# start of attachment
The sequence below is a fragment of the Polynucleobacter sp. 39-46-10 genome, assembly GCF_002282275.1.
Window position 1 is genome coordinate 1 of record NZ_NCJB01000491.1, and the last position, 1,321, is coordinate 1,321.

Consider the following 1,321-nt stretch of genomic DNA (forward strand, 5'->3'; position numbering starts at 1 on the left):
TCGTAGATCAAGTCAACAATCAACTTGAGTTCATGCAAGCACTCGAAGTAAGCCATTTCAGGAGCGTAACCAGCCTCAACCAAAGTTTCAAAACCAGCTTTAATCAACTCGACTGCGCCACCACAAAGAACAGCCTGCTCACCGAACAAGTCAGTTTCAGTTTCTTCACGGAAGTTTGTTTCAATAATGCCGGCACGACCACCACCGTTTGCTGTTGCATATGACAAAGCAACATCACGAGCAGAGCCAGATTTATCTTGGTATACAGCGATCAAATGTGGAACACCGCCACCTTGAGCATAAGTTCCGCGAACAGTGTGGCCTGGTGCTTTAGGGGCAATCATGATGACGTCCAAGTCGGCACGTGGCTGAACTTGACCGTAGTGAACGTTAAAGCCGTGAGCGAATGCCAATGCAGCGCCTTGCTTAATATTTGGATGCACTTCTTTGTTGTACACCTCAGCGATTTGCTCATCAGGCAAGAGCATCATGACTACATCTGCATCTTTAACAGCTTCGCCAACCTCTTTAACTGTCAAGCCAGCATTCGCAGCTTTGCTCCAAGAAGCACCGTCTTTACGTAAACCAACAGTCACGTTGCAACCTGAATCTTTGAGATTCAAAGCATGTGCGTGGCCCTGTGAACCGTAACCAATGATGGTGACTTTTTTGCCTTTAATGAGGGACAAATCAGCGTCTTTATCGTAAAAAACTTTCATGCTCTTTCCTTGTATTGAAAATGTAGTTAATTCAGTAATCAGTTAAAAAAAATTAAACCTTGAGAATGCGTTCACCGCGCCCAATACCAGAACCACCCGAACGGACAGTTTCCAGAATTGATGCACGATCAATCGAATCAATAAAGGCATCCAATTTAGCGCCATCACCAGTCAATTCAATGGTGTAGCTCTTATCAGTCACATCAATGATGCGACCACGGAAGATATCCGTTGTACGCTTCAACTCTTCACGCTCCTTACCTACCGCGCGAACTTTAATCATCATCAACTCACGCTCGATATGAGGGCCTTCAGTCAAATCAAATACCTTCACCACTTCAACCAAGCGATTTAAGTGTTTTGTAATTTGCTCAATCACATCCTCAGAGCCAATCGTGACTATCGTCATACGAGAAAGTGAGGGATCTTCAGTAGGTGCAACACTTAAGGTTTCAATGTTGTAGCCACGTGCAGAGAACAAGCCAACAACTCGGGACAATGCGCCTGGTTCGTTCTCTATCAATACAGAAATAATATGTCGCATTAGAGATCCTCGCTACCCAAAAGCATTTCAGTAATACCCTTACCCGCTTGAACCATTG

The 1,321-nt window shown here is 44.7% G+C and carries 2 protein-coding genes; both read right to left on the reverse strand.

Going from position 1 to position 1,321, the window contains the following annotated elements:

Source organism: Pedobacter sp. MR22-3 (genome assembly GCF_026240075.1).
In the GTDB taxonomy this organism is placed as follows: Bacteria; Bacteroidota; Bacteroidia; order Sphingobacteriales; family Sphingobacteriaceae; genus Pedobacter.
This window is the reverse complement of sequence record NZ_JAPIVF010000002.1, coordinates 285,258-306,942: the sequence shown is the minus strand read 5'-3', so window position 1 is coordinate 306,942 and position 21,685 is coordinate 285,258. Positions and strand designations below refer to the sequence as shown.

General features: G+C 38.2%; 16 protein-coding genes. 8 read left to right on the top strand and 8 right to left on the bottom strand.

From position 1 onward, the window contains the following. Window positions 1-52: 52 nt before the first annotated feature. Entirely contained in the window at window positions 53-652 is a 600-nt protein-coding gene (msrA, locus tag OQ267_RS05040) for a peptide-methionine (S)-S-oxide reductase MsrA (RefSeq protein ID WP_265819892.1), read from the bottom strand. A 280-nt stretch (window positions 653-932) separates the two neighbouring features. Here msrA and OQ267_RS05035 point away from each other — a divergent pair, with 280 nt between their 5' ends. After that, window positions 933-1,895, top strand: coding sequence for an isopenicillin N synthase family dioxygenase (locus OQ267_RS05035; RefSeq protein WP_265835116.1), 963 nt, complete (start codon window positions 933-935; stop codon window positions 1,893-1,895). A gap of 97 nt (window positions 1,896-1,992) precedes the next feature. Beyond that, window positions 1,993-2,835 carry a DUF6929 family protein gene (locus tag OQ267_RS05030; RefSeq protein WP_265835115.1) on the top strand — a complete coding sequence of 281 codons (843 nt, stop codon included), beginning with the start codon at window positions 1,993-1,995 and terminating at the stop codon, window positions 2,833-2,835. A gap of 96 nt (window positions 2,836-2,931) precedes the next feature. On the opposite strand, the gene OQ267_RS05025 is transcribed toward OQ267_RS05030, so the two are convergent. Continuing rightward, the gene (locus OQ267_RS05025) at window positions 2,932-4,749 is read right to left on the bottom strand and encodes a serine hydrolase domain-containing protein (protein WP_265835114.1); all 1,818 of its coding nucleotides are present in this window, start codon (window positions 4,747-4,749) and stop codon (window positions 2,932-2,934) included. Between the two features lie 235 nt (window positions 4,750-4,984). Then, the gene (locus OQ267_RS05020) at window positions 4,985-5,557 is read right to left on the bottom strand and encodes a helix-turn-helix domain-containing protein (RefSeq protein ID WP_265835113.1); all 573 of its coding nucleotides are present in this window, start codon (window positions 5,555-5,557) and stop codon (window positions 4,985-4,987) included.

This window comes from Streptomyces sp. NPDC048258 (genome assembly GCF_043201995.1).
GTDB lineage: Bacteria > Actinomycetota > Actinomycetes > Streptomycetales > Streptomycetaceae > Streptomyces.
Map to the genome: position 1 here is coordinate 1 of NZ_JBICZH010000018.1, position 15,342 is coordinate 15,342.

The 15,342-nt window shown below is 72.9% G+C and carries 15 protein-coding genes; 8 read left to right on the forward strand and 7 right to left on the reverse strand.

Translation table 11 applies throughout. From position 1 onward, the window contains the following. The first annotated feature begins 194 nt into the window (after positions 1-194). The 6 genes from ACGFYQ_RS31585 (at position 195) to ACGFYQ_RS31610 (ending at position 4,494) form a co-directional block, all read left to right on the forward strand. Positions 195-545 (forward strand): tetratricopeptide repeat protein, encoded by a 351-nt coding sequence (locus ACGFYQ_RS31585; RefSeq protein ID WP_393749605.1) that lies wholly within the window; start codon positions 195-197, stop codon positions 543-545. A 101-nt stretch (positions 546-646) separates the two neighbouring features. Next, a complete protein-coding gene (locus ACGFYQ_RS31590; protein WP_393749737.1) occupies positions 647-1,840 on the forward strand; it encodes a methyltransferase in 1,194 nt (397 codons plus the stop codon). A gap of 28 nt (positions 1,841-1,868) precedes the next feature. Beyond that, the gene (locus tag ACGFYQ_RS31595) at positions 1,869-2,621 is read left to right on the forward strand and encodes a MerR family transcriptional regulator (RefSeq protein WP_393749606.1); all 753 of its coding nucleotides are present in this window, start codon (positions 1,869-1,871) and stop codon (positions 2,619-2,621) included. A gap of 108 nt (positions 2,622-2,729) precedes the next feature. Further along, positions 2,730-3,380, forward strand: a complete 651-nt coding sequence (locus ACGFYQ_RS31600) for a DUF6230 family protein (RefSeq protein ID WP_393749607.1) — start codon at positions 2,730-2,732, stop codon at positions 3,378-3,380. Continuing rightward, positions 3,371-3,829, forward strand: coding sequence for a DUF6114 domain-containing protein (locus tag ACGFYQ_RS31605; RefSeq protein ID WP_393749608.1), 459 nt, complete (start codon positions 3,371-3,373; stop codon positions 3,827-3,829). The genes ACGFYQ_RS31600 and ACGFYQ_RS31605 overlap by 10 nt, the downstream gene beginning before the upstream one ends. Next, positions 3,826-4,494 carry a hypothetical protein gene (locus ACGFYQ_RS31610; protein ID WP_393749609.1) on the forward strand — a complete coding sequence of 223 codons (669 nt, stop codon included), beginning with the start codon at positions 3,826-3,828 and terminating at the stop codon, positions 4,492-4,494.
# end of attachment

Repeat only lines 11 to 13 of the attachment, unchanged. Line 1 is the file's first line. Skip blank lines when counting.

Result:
From position 1 onward, the window contains the following. Window positions 1-52: 52 nt before the first annotated feature. Entirely contained in the window at window positions 53-652 is a 600-nt protein-coding gene (msrA, locus tag OQ267_RS05040) for a peptide-methionine (S)-S-oxide reductase MsrA (RefSeq protein ID WP_265819892.1), read from the bottom strand. A 280-nt stretch (window positions 653-932) separates the two neighbouring features. Here msrA and OQ267_RS05035 point away from each other — a divergent pair, with 280 nt between their 5' ends. After that, window positions 933-1,895, top strand: coding sequence for an isopenicillin N synthase family dioxygenase (locus OQ267_RS05035; RefSeq protein WP_265835116.1), 963 nt, complete (start codon window positions 933-935; stop codon window positions 1,893-1,895). A gap of 97 nt (window positions 1,896-1,992) precedes the next feature. Beyond that, window positions 1,993-2,835 carry a DUF6929 family protein gene (locus tag OQ267_RS05030; RefSeq protein WP_265835115.1) on the top strand — a complete coding sequence of 281 codons (843 nt, stop codon included), beginning with the start codon at window positions 1,993-1,995 and terminating at the stop codon, window positions 2,833-2,835. A gap of 96 nt (window positions 2,836-2,931) precedes the next feature. On the opposite strand, the gene OQ267_RS05025 is transcribed toward OQ267_RS05030, so the two are convergent. Continuing rightward, the gene (locus OQ267_RS05025) at window positions 2,932-4,749 is read right to left on the bottom strand and encodes a serine hydrolase domain-containing protein (protein WP_265835114.1); all 1,818 of its coding nucleotides are present in this window, start codon (window positions 4,747-4,749) and stop codon (window positions 2,932-2,934) included. Between the two features lie 235 nt (window positions 4,750-4,984). Then, the gene (locus OQ267_RS05020) at window positions 4,985-5,557 is read right to left on the bottom strand and encodes a helix-turn-helix domain-containing protein (RefSeq protein ID WP_265835113.1); all 573 of its coding nucleotides are present in this window, start codon (window positions 5,555-5,557) and stop codon (window positions 4,985-4,987) included.

This window comes from Streptomyces sp. NPDC048258 (genome assembly GCF_043201995.1).
GTDB lineage: Bacteria > Actinomycetota > Actinomycetes > Streptomycetales > Streptomycetaceae > Streptomyces.